They’re one of five FBS schools that play all of their home games in an NFL Stadium. The others are Miami (Miami Dolphins), Pitt (Pittsburgh Steelers), San Diego State (San Diego Chargers) and South Florida (Tampa Bay Buccaneers).

At second glance

Saturday’s clash between the Irish and Temple will be the second-ever meeting between the two teams.

Notre Dame’s 28-6 victory over Temple in the 2013 opener for both teams was ND’s first game after playing for the 2012 national championship and the Owls’ first under head coach Matt Rhule.

Some notable details from the game:

• Current ND running back C.J. Prosise started at wide receiver in that game. Current wide receiver Amir Carlisle started at running back and was the game’s leading rusher with 68 yards on seven carries.

• All four field goal attempts — by three different kickers — were missed, two from Temple kicker Jim Cooper (32,43), one each from ND kickers Nick Tausch (39) and Kyle Brindza (44).

• The leading tackler in the game was a Temple sophomore linebacker named Tyler Matakevich (11).

Heading into Saturday, he has 420 career tackles, the most by an active player in the FBS. The now-senior also is the only FBS player to lead his team in tackles every game this season.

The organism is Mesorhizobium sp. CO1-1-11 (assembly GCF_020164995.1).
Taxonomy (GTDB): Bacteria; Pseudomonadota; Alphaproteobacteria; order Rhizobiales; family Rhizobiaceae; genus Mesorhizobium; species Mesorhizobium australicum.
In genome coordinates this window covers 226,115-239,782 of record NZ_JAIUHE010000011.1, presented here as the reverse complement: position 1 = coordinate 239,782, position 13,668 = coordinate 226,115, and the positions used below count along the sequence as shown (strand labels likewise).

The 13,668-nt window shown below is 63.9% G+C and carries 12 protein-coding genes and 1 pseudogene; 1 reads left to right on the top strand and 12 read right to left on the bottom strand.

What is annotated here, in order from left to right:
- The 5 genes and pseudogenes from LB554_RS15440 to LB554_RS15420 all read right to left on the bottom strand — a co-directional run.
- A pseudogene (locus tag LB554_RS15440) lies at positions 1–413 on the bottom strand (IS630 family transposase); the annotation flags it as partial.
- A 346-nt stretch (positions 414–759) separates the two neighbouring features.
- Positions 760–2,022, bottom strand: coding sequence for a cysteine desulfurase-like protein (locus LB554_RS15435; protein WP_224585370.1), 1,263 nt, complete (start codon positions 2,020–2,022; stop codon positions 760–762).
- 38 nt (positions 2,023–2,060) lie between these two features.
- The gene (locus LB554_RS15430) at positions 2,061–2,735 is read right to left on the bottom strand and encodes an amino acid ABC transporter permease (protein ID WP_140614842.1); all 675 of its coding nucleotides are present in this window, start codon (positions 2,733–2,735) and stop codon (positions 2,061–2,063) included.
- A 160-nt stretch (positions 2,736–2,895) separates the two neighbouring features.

Matakevich can become the seventh player in FBS history to record 100 or more tackles in four seasons.

• Notre Dame All-America linebacker candidate Jaylon Smith made his college debut and first start in that game and recorded one tackle.

• Current Temple quarterback P.J. Walker was on the roster, but didn’t play in that game. He did become the starter later in the 2013 season.

• Twenty-two players on the current active rosters from each team saw action in the 2013 game.

“They are much more athletic as a football team now than they were then,” ND head coach Brian Kelly said, “especially on the defensive line and certainly, in the skill positions. Really changed the look of their football team, but there certainly was a toughness about them then that there is now.”

Notable numbers

• Temple leads the nation in blocked kicks with five — four punts and a PAT the Owls returned for a defensive two-point conversion.

• Something has to give in the third quarter Saturday night. It’s Notre Dame’s best quarter from a point-differential standpoint (65-20), but it’s also Temple’s 75-9.

Country strong

Former Notre Dame and Indianapolis Colts punter Hunter Smith’s life after football is taking off.

Big time.

The Indianapolis Star reported Monday that Smith and his band — the Hunter Smith Band — have signed a deal with country music superstar Blake Shelton to open at Shelton's Back Porch Revival show, Aug. 27 in Iowa City, Iowa.

Per the Star: “The five-man band plays gigs all over the United States. It has opened for classics such as John Michael Montgomery and Eddie Money, but of late is getting more and more bookings with national acts.”

574-235-6112

Twitter: @EHansenNDI